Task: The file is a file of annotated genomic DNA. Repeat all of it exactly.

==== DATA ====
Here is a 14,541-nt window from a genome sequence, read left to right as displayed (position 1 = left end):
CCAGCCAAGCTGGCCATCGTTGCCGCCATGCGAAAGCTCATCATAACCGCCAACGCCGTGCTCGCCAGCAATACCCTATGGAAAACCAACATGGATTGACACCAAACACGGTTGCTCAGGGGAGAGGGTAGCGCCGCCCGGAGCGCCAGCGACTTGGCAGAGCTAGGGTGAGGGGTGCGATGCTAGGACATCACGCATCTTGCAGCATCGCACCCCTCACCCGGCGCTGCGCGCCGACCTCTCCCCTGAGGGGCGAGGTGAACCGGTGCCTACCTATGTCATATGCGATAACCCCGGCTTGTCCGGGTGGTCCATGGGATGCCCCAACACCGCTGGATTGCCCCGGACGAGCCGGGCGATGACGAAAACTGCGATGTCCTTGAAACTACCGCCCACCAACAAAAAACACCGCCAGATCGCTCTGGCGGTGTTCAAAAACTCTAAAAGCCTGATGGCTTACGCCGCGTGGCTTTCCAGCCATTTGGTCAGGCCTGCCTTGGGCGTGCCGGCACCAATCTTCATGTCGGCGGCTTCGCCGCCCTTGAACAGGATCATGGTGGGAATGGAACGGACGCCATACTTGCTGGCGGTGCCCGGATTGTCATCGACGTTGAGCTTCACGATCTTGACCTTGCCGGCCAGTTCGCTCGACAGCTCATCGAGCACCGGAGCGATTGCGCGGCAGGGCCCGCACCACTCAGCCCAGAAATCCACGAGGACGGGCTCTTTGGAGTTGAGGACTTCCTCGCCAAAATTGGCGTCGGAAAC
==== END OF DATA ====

Here is a 14,541-nt window from a genome sequence, read left to right as displayed (position 1 = left end):
CCAGCCAAGCTGGCCATCGTTGCCGCCATGCGAAAGCTCATCATAACCGCCAACGCCGTGCTCGCCAGCAATACCCTATGGAAAACCAACATGGATTGACACCAAACACGGTTGCTCAGGGGAGAGGGTAGCGCCGCCCGGAGCGCCAGCGACTTGGCAGAGCTAGGGTGAGGGGTGCGATGCTAGGACATCACGCATCTTGCAGCATCGCACCCCTCACCCGGCGCTGCGCGCCGACCTCTCCCCTGAGGGGCGAGGTGAACCGGTGCCTACCTATGTCATATGCGATAACCCCGGCTTGTCCGGGTGGTCCATGGGATGCCCCAACACCGCTGGATTGCCCCGGACGAGCCGGGCGATGACGAAAACTGCGATGTCCTTGAAACTACCGCCCACCAACAAAAAACACCGCCAGATCGCTCTGGCGGTGTTCAAAAACTCTAAAAGCCTGATGGCTTACGCCGCGTGGCTTTCCAGCCATTTGGTCAGGCCTGCCTTGGGCGTGCCGGCACCAATCTTCATGTCGGCGGCTTCGCCGCCCTTGAACAGGATCATGGTGGGAATGGAACGGACGCCATACTTGCTGGCGGTGCCCGGATTGTCATCGACGTTGAGCTTCACGATCTTGACCTTGCCGGCCAGTTCGCTCGACAGCTCATCGAGCACCGGAGCGATTGCGCGGCAGGGCCCGCACCACTCAGCCCAGAAATCCACGAGGACGGGCTCTTTGGAGTTGAGGACTTCCTCGCCAAAATTGGCGTCGGAAAC